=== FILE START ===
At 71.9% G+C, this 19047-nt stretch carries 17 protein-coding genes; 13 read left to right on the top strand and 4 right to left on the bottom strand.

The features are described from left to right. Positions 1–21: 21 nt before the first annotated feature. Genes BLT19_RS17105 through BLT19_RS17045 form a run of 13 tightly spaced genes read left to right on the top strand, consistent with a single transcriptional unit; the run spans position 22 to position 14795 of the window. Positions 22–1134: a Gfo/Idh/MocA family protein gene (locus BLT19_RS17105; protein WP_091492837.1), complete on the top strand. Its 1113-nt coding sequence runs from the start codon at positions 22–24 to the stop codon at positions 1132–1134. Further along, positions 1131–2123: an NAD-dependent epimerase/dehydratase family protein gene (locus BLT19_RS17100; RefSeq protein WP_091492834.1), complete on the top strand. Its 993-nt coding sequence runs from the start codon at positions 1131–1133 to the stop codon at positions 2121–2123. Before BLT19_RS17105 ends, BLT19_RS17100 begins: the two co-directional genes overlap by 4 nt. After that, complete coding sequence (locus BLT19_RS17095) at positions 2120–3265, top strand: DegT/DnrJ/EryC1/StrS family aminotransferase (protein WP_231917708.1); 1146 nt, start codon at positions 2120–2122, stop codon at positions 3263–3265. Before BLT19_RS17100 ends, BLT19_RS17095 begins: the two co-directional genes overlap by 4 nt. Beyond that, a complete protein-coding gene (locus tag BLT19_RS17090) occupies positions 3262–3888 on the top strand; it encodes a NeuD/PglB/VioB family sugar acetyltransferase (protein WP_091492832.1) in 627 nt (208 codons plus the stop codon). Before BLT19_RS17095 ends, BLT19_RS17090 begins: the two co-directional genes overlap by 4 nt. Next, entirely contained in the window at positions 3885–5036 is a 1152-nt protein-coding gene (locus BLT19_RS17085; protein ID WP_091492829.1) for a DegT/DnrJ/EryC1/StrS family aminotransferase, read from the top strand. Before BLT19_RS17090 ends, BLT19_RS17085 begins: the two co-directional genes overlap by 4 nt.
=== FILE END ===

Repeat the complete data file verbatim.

At 71.9% G+C, this 19047-nt stretch carries 17 protein-coding genes; 13 read left to right on the top strand and 4 right to left on the bottom strand.

The features are described from left to right. Positions 1–21: 21 nt before the first annotated feature. Genes BLT19_RS17105 through BLT19_RS17045 form a run of 13 tightly spaced genes read left to right on the top strand, consistent with a single transcriptional unit; the run spans position 22 to position 14795 of the window. Positions 22–1134: a Gfo/Idh/MocA family protein gene (locus BLT19_RS17105; protein WP_091492837.1), complete on the top strand. Its 1113-nt coding sequence runs from the start codon at positions 22–24 to the stop codon at positions 1132–1134. Further along, positions 1131–2123: an NAD-dependent epimerase/dehydratase family protein gene (locus BLT19_RS17100; RefSeq protein WP_091492834.1), complete on the top strand. Its 993-nt coding sequence runs from the start codon at positions 1131–1133 to the stop codon at positions 2121–2123. Before BLT19_RS17105 ends, BLT19_RS17100 begins: the two co-directional genes overlap by 4 nt. After that, complete coding sequence (locus BLT19_RS17095) at positions 2120–3265, top strand: DegT/DnrJ/EryC1/StrS family aminotransferase (protein WP_231917708.1); 1146 nt, start codon at positions 2120–2122, stop codon at positions 3263–3265. Before BLT19_RS17100 ends, BLT19_RS17095 begins: the two co-directional genes overlap by 4 nt. Beyond that, a complete protein-coding gene (locus tag BLT19_RS17090) occupies positions 3262–3888 on the top strand; it encodes a NeuD/PglB/VioB family sugar acetyltransferase (protein WP_091492832.1) in 627 nt (208 codons plus the stop codon). Before BLT19_RS17095 ends, BLT19_RS17090 begins: the two co-directional genes overlap by 4 nt. Next, entirely contained in the window at positions 3885–5036 is a 1152-nt protein-coding gene (locus BLT19_RS17085; protein ID WP_091492829.1) for a DegT/DnrJ/EryC1/StrS family aminotransferase, read from the top strand. Before BLT19_RS17090 ends, BLT19_RS17085 begins: the two co-directional genes overlap by 4 nt.